Internet pictures…seek: BC Jade History – Fathom Stone Art


A large specimen of Rose quartz has been donated by Carman Fielding.  Titanium was present as a magma cooled, so the quartz has a rose colour. It originates from the region to the south of Sudbury, Ontario

Internet Uses…seek: Quartz – Earth Sciences Museum – U. of Waterloo


Blue crystals of kyanite are seen here in biotite gneiss and schist from the abandoned Narco (North American Refractories of Cleveland Ohio) quarry, southeast of Temiscamingue, Quebec. The deposit was opened in 1967 and a test mill was installed. There is no record of production.

Internet Photos of Narco Kyanite…seek: Kyanite from Quebec, Canada


Almandine garnet is present here as various-sized and variously formed crystals in biotite schist.  The sample also comes from the Narco quarry southeast of Temiscamingue, Quebec. There (was) a small pile of separated garnets at the site in 2000. Garnets are formed at great depths, subject to very high pressure and temperature, and upthrust during the Grenville Orogeny (mountain building). Two km east of the quarry is a recent (1990’s) ultramafic diamond discovery.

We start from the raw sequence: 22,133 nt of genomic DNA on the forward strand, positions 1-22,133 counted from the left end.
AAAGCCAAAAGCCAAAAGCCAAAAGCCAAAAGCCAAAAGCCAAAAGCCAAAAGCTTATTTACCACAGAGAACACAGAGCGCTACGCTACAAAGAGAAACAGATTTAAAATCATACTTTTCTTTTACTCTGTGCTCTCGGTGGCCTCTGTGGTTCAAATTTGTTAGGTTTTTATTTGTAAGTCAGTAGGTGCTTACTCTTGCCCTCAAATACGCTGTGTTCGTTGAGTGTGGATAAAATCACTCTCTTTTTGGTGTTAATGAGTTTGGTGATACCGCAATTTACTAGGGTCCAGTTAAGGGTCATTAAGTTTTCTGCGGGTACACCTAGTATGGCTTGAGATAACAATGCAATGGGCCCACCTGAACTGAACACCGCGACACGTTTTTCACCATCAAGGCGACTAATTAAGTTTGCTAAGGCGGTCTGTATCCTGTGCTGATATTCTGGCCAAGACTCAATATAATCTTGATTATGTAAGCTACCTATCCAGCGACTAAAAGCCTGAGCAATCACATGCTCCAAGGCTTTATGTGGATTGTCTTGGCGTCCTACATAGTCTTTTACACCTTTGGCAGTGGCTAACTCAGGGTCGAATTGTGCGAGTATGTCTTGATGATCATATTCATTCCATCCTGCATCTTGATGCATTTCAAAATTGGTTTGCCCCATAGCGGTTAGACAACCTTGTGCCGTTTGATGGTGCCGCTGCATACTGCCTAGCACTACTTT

Internet garnet history…seek: What on Earth is Almandine Garnet?


This is a sample of kimberlite, taken from the open pit Victor (diamond) Mine that was operated (2008-2019) by De Beers of Canada in the James Bay lowlands.  This sample, originating near the surface, arrived in March of 2006. Although diamonds cannot be seen on the edges of this sample, it is possible that they are within the exhibit. Careful examination of the surface, even without a magnifying glass, will reveal the presence of high quality “G-9” garnets, an indicator of the presence of diamonds. 

Internet connection…seek: Victor Mine – De Beers Canada


This sample of Pinnite was recovered from a roadside outcrop on the side of Hwy.#144 between Timmins and Sudbury. The pink material is a special type of alteration mineral known as Zoisite, which is a gemstone and can form crystals, and is related to green Epidote. Mineralogically, pinnite is primarily composed of sericite mica. It is suitable for tumbled jewellery. 

Internet history…seek: Zoisite: Mineral information, data, and localities


This sample is from the North ‘S’ Complex that hosts flat-lying, nested ultramafic bodies along with subordinate mafic rocks, thereby having different characteristics from the previous two samples. The average ore grade is about 3.03 ounce per ton of Palladium, used primarily in vehicle exhaust systems to reduce environmental damage from burning fossil fuel.

For 2021 internet info, seek: Northern Ontario Business: Impala Canada